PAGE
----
I was honestly surprised that a core-balancing algorithm was added in Windows 7, but that was done at the last second (RC2) and by a very senior (while young) dev that had a lot of balls and respect. Sadly he was thanked by being promoted into management, as is usual with Microsoft.



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One wonders if you can go to a full 'subscribe' model which a bunch of pre-emptive OSes use, which says "I need to run in 'x' nS" or "I need to run when interrupt 'y' fires." and then they don't get any cycles at all until they need them, and at that time they are arbitrated.

The challenge of course is priority inversion, which is to say that low priority thread A gets started on an otherwise idle processor and then higher priority thread B wants to run, except there isn't a 'tick' where the processor periodically checks to see that the highest priority thread is running. Now your low priority thread is running in preference to the high priority thread.

You can finesse some of that by interrupting on thread state change (which has its own issues since sometimes threads have to run to know they want to change their state) but you're still stuck somewhere between ticks when threads are sleeping and full tickless. Not surprisingly its kind of like building asynchronous hardware in hardware description languages.

I'm glad to see the experiments continue.


So how would context switching occur if not initiated by an interrupt?


Most context switches are actually triggered by a thread blocking. In a completely tickless OS you'd also set a one-shot preemption timer whenever a thread starts running (this used to be expensive, but Intel recently added the TSC deadline timer).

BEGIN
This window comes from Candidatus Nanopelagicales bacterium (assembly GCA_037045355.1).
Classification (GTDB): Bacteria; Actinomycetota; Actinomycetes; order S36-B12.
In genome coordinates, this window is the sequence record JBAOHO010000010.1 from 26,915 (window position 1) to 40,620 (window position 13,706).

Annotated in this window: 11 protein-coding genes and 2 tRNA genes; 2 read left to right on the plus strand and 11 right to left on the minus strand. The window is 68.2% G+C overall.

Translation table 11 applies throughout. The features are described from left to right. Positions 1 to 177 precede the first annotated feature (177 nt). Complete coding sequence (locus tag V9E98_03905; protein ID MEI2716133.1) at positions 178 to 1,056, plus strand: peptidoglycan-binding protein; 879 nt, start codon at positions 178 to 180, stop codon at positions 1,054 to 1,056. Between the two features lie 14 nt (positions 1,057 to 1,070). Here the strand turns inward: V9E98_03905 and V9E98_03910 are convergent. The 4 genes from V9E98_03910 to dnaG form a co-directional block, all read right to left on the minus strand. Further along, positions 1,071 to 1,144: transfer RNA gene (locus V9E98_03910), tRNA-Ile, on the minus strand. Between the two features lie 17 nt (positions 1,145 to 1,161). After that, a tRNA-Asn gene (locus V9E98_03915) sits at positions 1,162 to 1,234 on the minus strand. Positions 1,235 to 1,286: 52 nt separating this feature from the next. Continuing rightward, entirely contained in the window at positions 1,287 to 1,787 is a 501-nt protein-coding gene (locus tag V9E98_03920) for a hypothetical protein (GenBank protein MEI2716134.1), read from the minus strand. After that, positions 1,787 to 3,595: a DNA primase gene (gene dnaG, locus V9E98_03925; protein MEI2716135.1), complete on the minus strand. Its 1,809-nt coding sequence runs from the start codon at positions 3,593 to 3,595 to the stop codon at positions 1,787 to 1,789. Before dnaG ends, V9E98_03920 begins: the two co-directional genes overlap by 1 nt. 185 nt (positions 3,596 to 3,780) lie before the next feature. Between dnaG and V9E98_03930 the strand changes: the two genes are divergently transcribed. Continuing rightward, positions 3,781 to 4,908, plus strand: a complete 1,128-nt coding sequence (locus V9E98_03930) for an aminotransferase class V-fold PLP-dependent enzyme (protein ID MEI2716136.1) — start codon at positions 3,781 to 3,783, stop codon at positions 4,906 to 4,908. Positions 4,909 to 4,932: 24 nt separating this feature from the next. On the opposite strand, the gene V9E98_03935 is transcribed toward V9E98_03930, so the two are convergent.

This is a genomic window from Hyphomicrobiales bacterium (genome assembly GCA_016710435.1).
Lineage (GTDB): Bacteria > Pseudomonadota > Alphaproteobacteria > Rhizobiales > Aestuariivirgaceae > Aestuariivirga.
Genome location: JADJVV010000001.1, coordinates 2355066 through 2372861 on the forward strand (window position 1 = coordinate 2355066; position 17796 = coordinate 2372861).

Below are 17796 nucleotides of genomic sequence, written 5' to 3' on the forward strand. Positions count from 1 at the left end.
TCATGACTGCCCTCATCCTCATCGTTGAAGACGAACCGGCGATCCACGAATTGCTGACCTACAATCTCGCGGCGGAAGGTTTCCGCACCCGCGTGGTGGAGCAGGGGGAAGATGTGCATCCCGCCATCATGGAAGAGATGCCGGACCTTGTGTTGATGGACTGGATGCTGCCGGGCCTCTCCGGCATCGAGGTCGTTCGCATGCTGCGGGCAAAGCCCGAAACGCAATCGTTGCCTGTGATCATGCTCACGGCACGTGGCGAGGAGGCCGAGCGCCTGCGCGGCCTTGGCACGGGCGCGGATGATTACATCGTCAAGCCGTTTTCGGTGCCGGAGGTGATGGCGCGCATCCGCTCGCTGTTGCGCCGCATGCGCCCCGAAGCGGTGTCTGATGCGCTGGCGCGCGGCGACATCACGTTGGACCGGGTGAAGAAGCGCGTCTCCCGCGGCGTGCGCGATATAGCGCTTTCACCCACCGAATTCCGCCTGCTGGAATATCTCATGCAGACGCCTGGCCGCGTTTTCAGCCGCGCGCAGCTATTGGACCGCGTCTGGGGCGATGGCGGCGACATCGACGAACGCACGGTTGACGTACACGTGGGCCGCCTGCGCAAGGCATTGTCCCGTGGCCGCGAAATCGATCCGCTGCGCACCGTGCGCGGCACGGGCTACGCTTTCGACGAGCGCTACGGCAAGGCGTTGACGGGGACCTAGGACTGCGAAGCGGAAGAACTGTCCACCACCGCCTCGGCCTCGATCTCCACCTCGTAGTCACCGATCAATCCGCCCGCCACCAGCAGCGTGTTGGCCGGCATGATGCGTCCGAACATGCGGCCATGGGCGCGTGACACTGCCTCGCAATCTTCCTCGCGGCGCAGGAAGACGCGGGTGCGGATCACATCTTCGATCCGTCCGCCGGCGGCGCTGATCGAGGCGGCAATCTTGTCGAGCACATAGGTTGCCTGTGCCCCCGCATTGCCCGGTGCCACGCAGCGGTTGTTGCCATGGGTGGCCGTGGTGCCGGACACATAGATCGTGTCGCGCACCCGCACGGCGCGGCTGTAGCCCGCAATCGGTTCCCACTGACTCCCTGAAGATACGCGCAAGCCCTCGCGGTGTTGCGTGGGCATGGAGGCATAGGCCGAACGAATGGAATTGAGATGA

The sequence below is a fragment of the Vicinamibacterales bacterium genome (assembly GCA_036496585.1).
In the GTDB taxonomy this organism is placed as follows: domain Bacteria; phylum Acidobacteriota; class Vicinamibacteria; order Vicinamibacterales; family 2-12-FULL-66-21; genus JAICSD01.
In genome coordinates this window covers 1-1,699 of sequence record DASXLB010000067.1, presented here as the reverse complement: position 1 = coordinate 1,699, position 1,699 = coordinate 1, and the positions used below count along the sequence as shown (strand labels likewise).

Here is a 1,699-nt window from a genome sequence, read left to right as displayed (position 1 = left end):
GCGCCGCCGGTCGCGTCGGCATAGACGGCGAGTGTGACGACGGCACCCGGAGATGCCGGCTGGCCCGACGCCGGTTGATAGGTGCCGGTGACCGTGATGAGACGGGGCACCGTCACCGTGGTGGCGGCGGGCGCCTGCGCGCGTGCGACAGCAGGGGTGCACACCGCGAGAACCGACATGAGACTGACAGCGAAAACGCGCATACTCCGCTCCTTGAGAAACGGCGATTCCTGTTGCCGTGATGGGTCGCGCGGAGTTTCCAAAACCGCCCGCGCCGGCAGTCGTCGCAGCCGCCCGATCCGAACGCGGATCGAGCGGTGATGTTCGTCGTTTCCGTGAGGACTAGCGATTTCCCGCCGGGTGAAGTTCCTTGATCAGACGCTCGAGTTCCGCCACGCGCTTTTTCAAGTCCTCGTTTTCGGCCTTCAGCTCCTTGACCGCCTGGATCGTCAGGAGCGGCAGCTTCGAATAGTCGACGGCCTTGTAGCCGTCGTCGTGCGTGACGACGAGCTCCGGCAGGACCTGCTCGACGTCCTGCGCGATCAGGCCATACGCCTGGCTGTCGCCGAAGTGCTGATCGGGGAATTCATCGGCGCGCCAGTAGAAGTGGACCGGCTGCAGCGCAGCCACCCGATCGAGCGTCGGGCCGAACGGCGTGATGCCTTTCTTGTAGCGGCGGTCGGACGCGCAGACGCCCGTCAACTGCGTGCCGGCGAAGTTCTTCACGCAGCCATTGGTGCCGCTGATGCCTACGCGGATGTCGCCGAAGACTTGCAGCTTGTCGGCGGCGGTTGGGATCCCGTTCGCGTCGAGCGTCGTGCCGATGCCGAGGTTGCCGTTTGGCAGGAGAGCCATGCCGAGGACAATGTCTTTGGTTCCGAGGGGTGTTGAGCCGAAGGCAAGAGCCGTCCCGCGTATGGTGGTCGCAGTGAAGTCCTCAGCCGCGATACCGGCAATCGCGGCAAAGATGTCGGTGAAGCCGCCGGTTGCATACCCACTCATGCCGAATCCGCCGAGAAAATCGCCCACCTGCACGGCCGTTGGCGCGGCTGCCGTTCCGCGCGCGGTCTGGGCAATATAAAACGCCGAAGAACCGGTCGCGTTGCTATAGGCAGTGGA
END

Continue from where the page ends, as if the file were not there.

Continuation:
Doesn't it already use a preemption timer? If not, how does the kernel regain control once it schedules a piece of non-kernel code aside from that code blocking?


I haven't kept up with Linux specifically. In a tick-based OS, every tick can trigger the scheduler and the scheduler can decide to preempt. In a tickless OS you need a hardware preemption timer (otherwise the scheduler may never be invoked).


This is the key sticky bit. With hardware support for pre-emption it can work. I saw a very clever hack on a CPU for doing T1 processing (the telecoms protocol) which basically had four tasks that 'could' run and the engineer used the hardware data watch breakpoint (up to four addresses) which would interrupt to a vector when data changed at that address. This combined with the serdes interrupt for line data basically allowed everyone to 'sleep' most of the time.

Clever system but very very very difficult to maintain.


Surely the ordinary regular tick would use exactly the same hardware to get the regular tick interrupt as the tickless one would use to get an irregular preemption tick?

(I suppose I sort of don't get why this is a big deal - theoretically, I mean. Of course changing a system as widely-used as Linux is probably a challenge itself.)


I think the issue is that you don't necessarily know when you need to preempt before hand. For example, if you are a normal computer idling, in theory you do not need to do anything until something happens. However, you need to constantly check to see if anything happened, and the process of checking is doing something. With hardware support, you can skip checking when nothing happened.


You don't know when to preempt - but that's what the timer is for. It would be something of an emergency measure, because most of the time, most threads go to sleep for some other reason than running out of time. (Of course, if a thread regularly exceeds its time slice, the computer won't go into an idle state - but that's the right thing for it to do, because it isn't idle.)

As for checking for something happening, do you need to poll for this? I don't think it's necessary in the general case. Perhaps there is some broken hardware that doesn't support interrupts, but I have a hard time believing that's very common. Aside from that, nothing ever happens except by request, and (if structured right - not that I'm suggesting this is automatically easy) polling is unnecessary.